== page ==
Communication is something we often underestimate. That’s how marriages often get into trouble, as well as most projects in the business world. We know how to speak the same language, yet we often miscommunicate.
Over the years of managing various people, I’ve learned the first step to better communication is acknowledging that people communicate differently. Some people naturally embellish, or are vague with words but emphasize nuances. Others are literal. Even within my family one of my sons is very literal and the other very much not. That causes a lot of tension.
One thing that is common, however, is we all want to be understood. In order to effectively communicate across a broad set of people, you must speak with clarity AND offer rationale. Sounds simple, but what a big difference this can make.
When I tell someone that he did a good job, smile, and walk away, the person may feel temporarily good because the statement was positive. But what if I had said that he did a good job in getting his team to work cohesively in meeting a difficult project deadline, and as a result the client will renew our contract? This compliment would be much more impacting as there is clarity in his mind of what is being appreciated.
Clarity and providing rationale usually help in all tense communication situations across the different personality types. One time I had run 18 miles in training for a marathon. Afterwards, my family went to a dimsum restaurant but was seated in a corner where the servers couldn’t easily see us. After 30 minutes, I got up and made a huge scene to the complete embarrassment of my family. Regardless of my rationale, I became a jerk in everyone’s eyes.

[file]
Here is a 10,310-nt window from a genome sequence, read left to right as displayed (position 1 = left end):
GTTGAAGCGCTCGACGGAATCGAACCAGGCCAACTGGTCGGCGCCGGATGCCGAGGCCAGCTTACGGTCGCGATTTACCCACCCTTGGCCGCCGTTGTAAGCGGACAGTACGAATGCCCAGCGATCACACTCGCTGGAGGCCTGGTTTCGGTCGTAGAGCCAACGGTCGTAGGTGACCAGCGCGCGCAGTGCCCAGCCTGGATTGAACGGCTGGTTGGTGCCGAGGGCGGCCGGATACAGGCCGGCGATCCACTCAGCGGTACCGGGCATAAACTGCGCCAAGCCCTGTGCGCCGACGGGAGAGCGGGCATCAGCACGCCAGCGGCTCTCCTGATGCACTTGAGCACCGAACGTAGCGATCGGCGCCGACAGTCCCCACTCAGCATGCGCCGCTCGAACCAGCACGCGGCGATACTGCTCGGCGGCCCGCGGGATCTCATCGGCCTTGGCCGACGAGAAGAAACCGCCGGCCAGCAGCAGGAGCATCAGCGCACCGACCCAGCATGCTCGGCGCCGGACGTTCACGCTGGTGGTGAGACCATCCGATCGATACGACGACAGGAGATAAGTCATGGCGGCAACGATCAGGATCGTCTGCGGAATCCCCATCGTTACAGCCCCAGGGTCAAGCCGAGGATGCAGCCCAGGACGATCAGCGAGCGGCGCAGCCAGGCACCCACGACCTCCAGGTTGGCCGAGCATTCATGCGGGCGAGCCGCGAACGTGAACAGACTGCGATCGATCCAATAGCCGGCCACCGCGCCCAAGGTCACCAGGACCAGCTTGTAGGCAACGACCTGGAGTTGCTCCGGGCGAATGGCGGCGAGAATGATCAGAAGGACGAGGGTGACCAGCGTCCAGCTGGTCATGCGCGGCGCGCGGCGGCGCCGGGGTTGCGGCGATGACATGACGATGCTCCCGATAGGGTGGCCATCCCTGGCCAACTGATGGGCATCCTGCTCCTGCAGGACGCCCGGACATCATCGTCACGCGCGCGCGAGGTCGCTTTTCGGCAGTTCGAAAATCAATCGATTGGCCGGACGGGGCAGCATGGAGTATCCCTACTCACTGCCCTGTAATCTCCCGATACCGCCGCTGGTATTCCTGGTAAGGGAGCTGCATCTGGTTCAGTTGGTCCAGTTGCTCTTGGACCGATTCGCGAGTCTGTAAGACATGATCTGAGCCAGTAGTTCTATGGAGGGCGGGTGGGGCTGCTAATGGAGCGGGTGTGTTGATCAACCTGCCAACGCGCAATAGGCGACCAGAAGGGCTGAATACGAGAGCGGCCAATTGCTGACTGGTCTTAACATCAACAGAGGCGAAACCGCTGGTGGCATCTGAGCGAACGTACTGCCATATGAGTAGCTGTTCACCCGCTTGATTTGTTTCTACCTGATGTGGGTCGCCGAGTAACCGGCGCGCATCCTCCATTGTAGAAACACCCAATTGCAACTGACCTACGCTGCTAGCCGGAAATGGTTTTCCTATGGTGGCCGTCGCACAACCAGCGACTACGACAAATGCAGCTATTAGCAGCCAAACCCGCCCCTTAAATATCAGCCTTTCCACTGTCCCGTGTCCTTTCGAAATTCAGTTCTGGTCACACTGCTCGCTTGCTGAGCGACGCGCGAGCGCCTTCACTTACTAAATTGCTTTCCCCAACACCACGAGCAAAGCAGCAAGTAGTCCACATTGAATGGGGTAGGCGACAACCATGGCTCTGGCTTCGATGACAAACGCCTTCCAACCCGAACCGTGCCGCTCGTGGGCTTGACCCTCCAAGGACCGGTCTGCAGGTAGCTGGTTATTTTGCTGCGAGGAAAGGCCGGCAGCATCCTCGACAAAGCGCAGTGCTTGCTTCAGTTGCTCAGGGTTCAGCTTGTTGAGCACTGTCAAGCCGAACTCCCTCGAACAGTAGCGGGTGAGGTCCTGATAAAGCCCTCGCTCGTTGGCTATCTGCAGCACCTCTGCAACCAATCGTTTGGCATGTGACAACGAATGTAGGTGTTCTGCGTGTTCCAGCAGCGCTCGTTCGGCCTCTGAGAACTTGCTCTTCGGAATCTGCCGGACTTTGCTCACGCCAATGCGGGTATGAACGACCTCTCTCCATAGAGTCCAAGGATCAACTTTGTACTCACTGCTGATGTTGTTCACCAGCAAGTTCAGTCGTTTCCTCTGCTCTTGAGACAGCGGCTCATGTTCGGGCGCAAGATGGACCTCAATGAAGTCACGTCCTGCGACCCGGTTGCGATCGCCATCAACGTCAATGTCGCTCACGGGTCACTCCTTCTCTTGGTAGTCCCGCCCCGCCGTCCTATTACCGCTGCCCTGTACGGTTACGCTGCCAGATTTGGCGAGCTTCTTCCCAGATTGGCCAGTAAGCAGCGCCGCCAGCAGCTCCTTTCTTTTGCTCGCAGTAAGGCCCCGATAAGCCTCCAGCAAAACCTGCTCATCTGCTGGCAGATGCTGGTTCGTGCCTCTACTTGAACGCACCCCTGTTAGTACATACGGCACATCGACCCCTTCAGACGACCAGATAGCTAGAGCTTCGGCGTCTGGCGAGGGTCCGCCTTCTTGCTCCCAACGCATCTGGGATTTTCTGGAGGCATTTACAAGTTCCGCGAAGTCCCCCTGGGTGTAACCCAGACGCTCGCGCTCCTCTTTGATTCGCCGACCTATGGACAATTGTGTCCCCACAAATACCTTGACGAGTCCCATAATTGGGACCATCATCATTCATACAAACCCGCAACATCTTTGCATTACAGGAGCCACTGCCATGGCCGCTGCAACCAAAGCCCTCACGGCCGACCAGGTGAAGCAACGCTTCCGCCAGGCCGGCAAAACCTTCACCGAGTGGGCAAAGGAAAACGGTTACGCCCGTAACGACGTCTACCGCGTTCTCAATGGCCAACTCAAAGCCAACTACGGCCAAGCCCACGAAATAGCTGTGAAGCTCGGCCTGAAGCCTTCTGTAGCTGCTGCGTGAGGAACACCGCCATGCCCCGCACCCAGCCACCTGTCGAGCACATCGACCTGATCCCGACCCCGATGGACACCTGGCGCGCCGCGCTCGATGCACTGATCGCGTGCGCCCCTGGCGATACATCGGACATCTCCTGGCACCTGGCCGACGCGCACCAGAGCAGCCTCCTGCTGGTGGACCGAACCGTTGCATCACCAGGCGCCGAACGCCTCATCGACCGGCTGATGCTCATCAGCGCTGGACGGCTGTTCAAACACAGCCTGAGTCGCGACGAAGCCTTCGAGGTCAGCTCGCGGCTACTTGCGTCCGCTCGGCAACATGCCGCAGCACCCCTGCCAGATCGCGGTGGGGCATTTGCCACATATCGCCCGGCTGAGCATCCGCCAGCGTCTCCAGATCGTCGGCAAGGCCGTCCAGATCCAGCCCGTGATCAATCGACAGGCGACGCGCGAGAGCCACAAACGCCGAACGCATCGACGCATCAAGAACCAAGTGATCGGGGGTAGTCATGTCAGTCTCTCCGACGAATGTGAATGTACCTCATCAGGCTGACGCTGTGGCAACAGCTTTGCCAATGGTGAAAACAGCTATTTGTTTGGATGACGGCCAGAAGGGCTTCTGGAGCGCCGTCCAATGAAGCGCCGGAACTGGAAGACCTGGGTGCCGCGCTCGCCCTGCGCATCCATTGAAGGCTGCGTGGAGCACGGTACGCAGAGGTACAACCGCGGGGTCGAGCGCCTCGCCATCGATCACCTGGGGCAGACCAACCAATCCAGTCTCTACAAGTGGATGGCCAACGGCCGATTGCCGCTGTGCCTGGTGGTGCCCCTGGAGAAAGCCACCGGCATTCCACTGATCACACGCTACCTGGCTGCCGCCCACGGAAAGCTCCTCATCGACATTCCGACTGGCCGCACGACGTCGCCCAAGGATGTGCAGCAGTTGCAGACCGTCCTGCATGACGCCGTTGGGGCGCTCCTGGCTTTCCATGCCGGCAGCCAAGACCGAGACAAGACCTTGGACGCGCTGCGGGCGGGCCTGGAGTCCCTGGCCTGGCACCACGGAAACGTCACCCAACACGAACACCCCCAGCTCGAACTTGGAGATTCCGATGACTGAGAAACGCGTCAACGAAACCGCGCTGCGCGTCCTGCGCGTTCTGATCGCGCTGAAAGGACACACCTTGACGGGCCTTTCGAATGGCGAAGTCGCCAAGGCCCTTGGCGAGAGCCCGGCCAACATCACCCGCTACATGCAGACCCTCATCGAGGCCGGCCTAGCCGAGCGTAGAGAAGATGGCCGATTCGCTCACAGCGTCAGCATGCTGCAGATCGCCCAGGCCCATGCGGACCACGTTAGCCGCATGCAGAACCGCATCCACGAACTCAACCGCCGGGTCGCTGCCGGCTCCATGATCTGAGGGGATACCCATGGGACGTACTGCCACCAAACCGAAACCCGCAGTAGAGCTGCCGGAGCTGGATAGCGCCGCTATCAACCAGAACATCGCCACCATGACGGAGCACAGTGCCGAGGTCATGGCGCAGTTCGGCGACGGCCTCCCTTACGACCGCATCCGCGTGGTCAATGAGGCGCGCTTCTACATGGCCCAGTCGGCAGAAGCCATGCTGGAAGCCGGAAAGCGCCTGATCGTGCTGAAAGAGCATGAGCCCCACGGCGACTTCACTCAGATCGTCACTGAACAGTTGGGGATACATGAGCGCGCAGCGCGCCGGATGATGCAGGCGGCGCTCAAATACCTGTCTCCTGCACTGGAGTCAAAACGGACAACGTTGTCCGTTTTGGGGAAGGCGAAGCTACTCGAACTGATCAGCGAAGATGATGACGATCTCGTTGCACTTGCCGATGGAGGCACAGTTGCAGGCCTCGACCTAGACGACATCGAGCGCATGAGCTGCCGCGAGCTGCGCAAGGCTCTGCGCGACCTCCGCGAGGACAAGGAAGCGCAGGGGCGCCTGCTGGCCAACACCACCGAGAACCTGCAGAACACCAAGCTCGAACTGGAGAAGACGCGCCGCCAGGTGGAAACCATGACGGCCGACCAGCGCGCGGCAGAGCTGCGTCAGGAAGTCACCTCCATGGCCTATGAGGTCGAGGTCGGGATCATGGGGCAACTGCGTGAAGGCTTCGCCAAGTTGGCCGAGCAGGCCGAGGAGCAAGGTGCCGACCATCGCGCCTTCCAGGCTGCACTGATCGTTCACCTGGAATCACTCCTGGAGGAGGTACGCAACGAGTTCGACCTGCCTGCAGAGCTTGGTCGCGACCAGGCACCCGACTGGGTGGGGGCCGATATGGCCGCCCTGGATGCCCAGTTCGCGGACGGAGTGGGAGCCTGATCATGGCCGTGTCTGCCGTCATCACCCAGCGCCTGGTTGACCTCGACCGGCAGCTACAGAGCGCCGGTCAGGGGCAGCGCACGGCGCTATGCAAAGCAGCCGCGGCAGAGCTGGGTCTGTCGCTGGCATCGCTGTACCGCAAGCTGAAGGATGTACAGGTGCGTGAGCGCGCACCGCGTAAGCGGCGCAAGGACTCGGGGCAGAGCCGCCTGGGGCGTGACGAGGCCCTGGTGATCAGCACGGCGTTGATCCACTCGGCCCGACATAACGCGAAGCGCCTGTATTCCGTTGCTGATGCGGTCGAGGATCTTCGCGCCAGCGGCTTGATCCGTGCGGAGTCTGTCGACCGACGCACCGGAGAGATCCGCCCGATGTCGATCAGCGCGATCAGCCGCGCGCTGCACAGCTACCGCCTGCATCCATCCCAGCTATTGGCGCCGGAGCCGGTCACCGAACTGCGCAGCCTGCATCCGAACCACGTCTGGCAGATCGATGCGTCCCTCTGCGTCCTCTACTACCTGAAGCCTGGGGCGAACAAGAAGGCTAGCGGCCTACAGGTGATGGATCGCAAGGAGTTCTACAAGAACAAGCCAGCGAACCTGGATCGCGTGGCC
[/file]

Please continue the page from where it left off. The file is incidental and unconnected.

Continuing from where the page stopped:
Had I gotten up and explained to the servers that I had been waiting for 30 minutes, which seemed a bit unreasonable, and it would be greatly appreciated if we could get some food despite being seated in the corner, I think anyone around me would have respected my request.
At work, in the home, with friends, don’t just throw out one-line bombs without clarity and rationale. Speak with clarity and provide rationale and see if your communications skills improve, along with your relationships.